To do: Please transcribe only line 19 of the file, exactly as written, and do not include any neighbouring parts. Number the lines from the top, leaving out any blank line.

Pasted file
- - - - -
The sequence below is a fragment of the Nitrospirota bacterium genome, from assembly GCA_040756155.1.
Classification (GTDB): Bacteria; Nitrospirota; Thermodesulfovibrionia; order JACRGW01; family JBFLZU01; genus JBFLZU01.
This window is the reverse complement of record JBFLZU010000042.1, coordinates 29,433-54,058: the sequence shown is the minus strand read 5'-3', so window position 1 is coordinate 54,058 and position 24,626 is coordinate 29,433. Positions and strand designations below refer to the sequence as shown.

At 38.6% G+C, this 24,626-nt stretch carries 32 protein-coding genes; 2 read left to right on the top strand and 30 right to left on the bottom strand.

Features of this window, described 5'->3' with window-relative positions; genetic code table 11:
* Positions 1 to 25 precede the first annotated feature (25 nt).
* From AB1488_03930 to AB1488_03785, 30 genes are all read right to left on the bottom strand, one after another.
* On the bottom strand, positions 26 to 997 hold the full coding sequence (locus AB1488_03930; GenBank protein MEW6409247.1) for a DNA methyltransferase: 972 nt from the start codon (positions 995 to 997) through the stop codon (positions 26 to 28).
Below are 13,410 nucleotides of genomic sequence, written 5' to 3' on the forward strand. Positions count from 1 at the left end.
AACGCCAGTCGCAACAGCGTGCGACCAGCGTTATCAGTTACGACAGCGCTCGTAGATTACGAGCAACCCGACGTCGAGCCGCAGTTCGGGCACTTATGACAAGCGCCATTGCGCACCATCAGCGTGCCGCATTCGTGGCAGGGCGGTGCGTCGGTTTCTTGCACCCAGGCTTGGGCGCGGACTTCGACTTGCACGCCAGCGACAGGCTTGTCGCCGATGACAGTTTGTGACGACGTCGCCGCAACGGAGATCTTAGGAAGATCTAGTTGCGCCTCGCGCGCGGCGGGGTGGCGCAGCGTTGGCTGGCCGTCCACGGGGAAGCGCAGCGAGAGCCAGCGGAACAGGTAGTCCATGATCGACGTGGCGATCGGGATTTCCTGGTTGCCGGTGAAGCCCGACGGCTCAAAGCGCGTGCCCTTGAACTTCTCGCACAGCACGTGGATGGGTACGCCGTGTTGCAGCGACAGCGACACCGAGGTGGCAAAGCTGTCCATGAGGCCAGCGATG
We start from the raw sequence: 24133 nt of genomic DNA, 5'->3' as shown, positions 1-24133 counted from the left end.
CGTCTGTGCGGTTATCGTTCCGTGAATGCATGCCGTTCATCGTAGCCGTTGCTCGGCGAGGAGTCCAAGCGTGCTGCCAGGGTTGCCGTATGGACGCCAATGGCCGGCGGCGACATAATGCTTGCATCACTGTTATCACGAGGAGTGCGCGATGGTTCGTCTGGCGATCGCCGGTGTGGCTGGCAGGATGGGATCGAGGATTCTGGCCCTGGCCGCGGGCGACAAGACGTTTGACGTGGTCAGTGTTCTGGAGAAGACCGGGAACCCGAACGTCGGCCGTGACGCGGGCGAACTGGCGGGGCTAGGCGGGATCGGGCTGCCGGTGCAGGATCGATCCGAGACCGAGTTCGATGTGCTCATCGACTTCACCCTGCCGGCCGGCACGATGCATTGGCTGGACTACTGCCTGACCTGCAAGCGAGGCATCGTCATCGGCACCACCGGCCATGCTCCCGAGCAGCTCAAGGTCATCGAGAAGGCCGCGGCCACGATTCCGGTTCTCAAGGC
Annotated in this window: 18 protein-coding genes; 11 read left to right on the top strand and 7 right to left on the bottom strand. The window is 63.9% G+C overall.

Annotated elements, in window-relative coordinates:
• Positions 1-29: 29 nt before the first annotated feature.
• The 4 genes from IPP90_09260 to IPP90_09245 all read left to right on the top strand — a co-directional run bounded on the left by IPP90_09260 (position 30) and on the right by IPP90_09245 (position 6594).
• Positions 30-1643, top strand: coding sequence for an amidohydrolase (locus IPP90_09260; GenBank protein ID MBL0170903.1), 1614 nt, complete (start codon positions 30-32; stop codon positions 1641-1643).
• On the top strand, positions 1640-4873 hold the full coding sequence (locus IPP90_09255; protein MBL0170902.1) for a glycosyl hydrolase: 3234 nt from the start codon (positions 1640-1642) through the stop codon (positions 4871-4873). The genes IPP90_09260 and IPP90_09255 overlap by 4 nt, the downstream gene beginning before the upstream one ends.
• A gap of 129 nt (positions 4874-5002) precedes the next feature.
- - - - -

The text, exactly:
• A gap of 129 nt (positions 4874-5002) precedes the next feature.